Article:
FCC Offers Update on Several Public-Safety Regulatory Issues
Tuesday, August 16, 2022 | Comments

The FCC provided updates on several regulatory matters related to public safety during a session at the Association of Public-Safety Communications Official (APCO) International Conference August 8-10.

The first topic the FCC officials addressed was 4.9 GHz, which since the early 2000s has been dedicated public-safety spectrum. However, for many years, the FCC has been looking to revitalize and increase use of what it believes is an underused band.

In 2020, the FCC approved rules that would have allowed states to lease spectrum to non-public-safety entities. That plan met with a great deal of backlash from public safety, who worried that non-public-safety uses could interfere with public-safety use as well as the fact that allow individual states to manage the spectrum could lead to inconsistent spectrum management practices around the nation.

In response, the FCC vacated those rules and released a new proceeding seeking comments on ways to increase usage of the band, while making public-safety use a priority. During the session, FCC Public Safety and Homeland Security Bureau (PSHSB) Deputy Director David Furth said the new proceeding proposes a national framework instead of the previous state-based leasing approach.

“We’ve been wrestling with trying to make the band a good home for public safety for a long time,” Furth said.

As part of the proceeding, the FCC sought feedback on aspects of its new proposal and received comments from both public safety and other entities.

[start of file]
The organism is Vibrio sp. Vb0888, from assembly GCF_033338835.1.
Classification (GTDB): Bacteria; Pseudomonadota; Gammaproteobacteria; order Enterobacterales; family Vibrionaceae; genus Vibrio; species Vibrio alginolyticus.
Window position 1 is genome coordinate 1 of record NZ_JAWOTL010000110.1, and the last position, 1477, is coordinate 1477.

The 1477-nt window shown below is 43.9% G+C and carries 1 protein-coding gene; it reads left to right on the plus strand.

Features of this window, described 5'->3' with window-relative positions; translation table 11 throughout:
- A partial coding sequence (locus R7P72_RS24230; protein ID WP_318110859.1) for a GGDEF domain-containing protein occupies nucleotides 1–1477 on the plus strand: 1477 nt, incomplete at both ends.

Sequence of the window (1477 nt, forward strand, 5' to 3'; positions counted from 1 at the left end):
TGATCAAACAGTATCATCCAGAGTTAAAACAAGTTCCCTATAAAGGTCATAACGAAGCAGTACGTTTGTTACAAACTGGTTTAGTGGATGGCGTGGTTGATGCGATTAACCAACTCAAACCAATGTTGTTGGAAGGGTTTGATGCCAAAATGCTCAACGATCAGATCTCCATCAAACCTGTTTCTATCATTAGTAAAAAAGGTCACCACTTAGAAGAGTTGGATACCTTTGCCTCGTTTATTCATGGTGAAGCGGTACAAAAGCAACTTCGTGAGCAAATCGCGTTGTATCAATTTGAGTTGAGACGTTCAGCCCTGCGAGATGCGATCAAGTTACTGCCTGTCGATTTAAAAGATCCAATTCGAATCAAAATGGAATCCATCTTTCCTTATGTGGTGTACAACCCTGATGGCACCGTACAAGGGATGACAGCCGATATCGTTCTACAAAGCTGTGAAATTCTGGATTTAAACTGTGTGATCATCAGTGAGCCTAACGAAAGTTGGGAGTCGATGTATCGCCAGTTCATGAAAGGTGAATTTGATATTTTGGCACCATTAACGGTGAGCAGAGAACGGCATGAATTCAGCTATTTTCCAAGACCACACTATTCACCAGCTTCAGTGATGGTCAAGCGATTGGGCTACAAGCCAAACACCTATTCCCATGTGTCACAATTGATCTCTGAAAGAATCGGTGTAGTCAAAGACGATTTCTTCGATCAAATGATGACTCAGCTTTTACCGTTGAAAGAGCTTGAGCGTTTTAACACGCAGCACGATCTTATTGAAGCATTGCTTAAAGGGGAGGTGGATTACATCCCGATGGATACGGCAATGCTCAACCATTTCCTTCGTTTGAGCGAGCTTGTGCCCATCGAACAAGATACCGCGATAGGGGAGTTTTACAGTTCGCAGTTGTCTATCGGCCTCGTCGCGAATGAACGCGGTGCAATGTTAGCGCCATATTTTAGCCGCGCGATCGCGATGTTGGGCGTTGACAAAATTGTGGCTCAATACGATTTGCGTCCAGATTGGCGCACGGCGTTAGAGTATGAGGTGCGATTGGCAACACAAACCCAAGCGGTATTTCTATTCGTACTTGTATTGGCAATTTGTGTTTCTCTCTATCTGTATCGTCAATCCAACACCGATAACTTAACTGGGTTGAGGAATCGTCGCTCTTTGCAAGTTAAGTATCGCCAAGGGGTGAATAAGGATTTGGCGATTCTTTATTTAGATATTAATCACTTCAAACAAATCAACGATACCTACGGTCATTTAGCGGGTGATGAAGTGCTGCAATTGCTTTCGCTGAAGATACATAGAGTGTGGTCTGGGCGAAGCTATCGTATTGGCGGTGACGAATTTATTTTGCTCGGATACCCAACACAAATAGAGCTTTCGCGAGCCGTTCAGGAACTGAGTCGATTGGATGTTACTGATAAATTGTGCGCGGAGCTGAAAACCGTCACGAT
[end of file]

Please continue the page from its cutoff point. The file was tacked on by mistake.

“There are a lot of interesting ideas on the table,” Furth said. “We are reviewing them now. I’m not sure where they will come out but we’re hoping to bring these efforts to fruition.”

John Evanoff, chief of the PSHSB’s policy and licensing division, discussed the status of the FCC’s wireless location accuracy rules that were put in place in 2015. As of 2021, carriers were required to provide a dispatchable location for 80% of all wireless 9-1-1 calls in the top 25 cellular market areas.

In April 2021, the FCC began an inquiry into whether the three major carriers were meeting those requirements. At that same time, Verizon, AT&T and T-Mobile requested an extension of the time period to certify those requirements. The FCC then reached settlement agreements with each of the carriers to help meet those requirements.

Evanoff said that as June 2, the three carriers had submitted certifications that they were now meeting the vertical location requirements. He said the FCC is currently in the process of verifying those certifications.

Another topic Evanoff touched on was the availability of text to 9-1-1. He said that the FCC is working to get a clear picture of where text to 9-1-1 is available around the country. As part of this work, the FCC is developing a map to display this data based on its Text to 9-1-1 Registry.

Currently, Evanoff said, the registry lists 3,100 public-safety answering points (PSAPs) that support text to 9-1-1, but the FCC believes there are hundreds more that have the capability. PSAPs aren’t required to report to registry. The FCC is currently working to improve the accuracy of the information in the registry and encouraged PSAPs to voluntarily submit data to it. That data can be submitted to T911psapregistry@fcc.gov.

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On 8/20/22, Mark J. Fletcher ENP said:
Glad to see the text to 911 map initiative being looked at again. Are used to personally manage a map based on ECC PSAP registration information that was public however as the FCC noted reporting was not required and reporting readiness differed greatly from actually providing the coverage. These factors and others made the process very complicated and something that had started as a hobby was taking far too much time. In any case the availability of services that are life-safety in nature is critical information and should have a public resource that is easy to view and accurate.


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